Health & Medical Pregnancy & Birth & Newborn

Birth Plan - How to Write a Plan for a Natural Birth

Having a solid, one page birth plan is an essential item for any mom planning a natural birth in a hospital setting.
I am confident that having such a plan directly contributed to me achieving the birth experience I wanted and made sure that my post birth wishes were respected as well.
If I had the choice I would have had my daughter at home, but home births are illegal in New York state.
(Any New York doctor or midwife who participates in a home birth will lose their license.
) There are important elements that should be in your birth plan in order to clearly communicate with the nurses, doctors and midwives who will be assisting your birth.
  1. Do your best to keep it to one page - Nurses are busy people and a good nurse makes all the difference.
    They will be one of the main people you are writing this for since he/she will be who is with you during the beginning stages of your "birthing time".
  2. Start with a paragraph like this: Dear Hospital Staff, We trust in your expertise and sensitivity and thank you in advance for your support during our birth.
    Below is our "ideal" birthing scenario, but we realize that in the event of a life-threatening emergency, we will be relying on your professional judgement and skills to see us through.
    If the labor is normal, we ask that you refrain from using any interventions nor previously agreed upon.
    INSERT YOUR NAME HERE will be using various techniques of INSERT YOUR METHODS HERE, and for this reason we ask the staff to speak softly and avoid references to "pain".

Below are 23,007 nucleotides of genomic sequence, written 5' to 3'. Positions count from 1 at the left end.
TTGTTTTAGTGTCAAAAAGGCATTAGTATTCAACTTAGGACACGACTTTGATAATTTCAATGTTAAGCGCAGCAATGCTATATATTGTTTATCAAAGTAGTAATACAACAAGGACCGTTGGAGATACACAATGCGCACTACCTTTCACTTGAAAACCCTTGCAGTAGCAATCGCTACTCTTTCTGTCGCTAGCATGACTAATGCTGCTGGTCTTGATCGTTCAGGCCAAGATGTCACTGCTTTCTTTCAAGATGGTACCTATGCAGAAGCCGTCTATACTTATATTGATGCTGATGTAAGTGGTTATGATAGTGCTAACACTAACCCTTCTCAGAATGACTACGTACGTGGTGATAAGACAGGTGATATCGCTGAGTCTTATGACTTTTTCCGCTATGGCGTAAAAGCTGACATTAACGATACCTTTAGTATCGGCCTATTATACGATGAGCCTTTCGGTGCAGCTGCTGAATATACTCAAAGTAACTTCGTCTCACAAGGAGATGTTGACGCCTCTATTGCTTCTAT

PLEASE DO NOT OFFER PAIN MEDICATION.
  3. List who will be present for your birth.
    This allows them to prepare and know who is/not allowed in your room.
  4. Break things down in an outline form such as: "Labor" or "Birthing Time" then list your preferences,"Delivery", "After Delivery", "Infant Care", "If C-section needed", or any other heading you feel are needed.
Within those headings there a number of issues you will need to address such as:
  • Pain management you are using and/or allowing
  • Food and drink, do you want to be able to eat and drink during your labor
  • Ability to move around
  • Fetal monitoring
  • Time limits or lack there of
  • delivery position
  • Yes or no to an episiotomy
  • Holding your baby right away - delaying any non-urgent procedures
  • Have your significant other cutting the cord
  • Use of pitocin post delivery
  • Baby to be in your or your significant others presence at all times
  • If you are breastfeeding or bottle feeding and whether or not to allow bottles or pacifiers
I wish you all the best and hope your birth is all you hope it will be.


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